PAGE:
The government announced that apparent fuel consumption rose by 7.2 percent year on year in the first half which is about in line with the pace of GDP growth. Beijing also announced that coal production rose by 12.7 percent in the first half to 1.77 billion tons. If this pace continues the country is on course to produce 3.54 billion tons this year. The rate that China's coal production continues to grow is showing no signs of slacking despite hints last year that this breakneck rate of increases that has been going on for 20 years cannot continue much longer.
China's coal imports dropped 12 percent in the first half of the year, but so did coal exports resulting in a net import of 62 million tons, down 11 percent from last year. The torrential rains which have hit China during the last two months have increased hydro-power production thereby easing the power shortages that were widespread in April and May.
Rapidly increasing coal and electricity production suggest that China's demand for oil imports may not surge in the second half as much as some have feared. Still the Chinese economy continues to forge ahead with GDP growth rates in excess of 9 percent and fuel consumption increasing by 7 percent or more. Given that China is now the world's biggest energy consumer these are not inconsequential numbers.
4. Iran – India
The question of just how India can pay Iran for its imported oil came to the fore last week after Tehran threatened to suspend oil shipments to India starting August 1st for failure to pay a bill now said to be $5 billion. The problem started 7 months ago after Washington and some EU members cracked down on the funding mechanism Indian refiners were using to pay for their oil. Iran is India's second biggest supplier of oil exporting some 400,000 b/d or 12 percent of India's consumption of 3.5 million b/d to Indian refiners.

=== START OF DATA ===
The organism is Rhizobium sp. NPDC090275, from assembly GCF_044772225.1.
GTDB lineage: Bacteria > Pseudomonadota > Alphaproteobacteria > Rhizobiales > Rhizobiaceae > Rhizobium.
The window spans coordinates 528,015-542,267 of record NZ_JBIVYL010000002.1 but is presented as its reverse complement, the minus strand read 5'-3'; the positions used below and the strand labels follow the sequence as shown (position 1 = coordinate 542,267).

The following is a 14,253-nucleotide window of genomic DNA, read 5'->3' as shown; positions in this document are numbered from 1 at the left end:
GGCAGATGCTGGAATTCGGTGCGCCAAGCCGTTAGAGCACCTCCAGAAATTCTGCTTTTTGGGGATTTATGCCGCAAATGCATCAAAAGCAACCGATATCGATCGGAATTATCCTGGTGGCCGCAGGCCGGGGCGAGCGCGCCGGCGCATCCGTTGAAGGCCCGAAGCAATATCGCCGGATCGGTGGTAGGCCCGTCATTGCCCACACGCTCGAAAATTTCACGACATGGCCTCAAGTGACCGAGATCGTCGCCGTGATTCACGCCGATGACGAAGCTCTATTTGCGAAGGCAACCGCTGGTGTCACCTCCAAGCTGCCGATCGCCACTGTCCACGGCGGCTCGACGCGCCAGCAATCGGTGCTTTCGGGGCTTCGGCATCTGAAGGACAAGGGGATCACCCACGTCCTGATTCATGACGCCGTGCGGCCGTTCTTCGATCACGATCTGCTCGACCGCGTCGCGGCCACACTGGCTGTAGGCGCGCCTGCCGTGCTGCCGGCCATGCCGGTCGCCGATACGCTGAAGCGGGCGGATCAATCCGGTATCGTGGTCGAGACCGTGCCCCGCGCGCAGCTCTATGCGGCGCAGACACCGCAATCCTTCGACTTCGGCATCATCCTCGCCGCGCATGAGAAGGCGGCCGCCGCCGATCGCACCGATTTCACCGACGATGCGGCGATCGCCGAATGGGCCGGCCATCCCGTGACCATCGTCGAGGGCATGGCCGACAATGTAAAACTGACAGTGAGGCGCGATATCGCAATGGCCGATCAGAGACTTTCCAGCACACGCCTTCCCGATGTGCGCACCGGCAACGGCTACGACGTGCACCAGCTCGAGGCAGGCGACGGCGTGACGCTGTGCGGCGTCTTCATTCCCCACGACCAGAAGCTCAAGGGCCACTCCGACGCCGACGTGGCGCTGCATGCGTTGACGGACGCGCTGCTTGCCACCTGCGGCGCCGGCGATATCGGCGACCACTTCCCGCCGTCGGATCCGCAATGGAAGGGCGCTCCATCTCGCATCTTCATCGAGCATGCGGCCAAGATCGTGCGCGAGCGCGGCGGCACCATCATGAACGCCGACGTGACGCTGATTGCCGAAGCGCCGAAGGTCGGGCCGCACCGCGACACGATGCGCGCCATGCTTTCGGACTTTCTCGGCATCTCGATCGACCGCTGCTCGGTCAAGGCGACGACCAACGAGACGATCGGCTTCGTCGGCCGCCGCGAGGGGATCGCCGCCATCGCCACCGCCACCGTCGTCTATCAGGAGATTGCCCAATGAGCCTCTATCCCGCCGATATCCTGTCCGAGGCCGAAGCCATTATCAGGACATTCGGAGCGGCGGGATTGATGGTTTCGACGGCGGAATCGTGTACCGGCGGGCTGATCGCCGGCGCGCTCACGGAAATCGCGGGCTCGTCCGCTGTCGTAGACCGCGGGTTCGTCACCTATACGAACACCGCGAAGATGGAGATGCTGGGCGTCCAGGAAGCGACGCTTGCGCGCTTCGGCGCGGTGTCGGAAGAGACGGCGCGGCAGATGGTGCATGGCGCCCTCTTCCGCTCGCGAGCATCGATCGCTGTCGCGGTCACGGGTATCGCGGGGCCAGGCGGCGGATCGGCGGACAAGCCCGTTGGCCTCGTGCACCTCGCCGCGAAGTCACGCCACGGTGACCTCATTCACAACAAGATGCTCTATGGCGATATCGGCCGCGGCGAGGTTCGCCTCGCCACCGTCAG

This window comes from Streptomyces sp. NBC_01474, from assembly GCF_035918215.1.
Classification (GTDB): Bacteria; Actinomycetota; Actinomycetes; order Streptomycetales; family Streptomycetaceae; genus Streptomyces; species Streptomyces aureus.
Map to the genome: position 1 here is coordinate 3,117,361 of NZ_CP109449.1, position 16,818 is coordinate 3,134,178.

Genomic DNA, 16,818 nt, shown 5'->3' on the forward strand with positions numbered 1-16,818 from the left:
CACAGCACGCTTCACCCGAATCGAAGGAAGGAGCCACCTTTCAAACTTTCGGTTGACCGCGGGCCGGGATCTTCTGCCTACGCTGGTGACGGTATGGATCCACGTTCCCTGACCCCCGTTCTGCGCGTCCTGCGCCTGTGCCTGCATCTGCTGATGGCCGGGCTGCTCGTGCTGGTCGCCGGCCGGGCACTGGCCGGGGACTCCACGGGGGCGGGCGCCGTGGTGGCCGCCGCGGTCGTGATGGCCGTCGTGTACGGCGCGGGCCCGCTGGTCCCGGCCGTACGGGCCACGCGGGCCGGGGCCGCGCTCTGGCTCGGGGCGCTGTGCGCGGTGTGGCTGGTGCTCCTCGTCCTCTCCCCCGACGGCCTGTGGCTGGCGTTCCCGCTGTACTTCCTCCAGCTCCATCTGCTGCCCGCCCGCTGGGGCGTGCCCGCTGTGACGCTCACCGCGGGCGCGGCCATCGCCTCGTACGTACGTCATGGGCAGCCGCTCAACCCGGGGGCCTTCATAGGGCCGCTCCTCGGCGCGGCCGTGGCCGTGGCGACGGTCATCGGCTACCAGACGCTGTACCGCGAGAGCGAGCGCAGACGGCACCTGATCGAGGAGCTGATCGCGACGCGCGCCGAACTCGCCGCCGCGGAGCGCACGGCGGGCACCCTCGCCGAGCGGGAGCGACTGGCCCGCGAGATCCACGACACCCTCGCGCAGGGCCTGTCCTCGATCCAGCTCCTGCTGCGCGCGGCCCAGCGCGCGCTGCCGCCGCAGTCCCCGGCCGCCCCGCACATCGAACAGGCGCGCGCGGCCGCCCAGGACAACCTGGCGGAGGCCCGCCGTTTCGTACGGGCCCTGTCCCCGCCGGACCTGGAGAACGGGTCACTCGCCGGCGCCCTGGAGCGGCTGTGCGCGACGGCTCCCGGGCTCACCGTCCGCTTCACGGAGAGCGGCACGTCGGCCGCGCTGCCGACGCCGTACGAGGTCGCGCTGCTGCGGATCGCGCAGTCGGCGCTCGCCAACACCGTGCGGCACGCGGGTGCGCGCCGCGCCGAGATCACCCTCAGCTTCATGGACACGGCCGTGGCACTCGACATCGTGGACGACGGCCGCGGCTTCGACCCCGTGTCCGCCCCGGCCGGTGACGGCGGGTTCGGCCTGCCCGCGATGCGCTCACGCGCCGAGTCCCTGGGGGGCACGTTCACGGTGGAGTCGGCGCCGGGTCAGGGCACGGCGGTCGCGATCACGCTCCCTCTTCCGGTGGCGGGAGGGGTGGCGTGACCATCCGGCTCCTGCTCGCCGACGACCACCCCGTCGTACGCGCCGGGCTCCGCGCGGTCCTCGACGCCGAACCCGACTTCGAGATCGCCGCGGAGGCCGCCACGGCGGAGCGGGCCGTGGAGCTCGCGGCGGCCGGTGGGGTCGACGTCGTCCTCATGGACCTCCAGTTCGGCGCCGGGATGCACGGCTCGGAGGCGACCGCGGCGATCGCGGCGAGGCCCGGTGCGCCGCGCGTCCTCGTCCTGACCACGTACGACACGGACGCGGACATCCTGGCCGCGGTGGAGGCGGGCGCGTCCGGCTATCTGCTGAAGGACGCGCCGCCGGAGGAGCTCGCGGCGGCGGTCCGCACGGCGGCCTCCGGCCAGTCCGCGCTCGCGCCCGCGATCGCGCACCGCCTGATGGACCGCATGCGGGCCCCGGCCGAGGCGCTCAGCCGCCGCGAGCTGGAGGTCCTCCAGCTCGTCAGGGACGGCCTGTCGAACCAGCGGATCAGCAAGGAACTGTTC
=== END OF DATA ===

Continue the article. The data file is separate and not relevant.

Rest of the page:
There is some confusion over the change of policy after a senior Iranian official said that the exports would continue so that Tehran would not lose the Indian business to the Saudis. A US official said efforts are underway to find a solution to the payments problem.
In the meantime, the Indians are scrambling to replace the lost Iranian oil imports should a halt occur. Indian officials remain optimistic than additional oil can be supplied, most likely by the Saudis and Iraqis. Tehran has announced that it will decide in the next few days whether to actually implement the cutoff to India.
Quote of the week
"The U.S. military is the world¡'s single-largest industrial consumer of oil¡K Every $10 increase in the price per barrel of oil costs the Pentagon $1.3 billion."
-- Sen. Mark Udall (D-CO)
The Briefs (clips from recent Peak Oil News dailies are indicated by date and item #)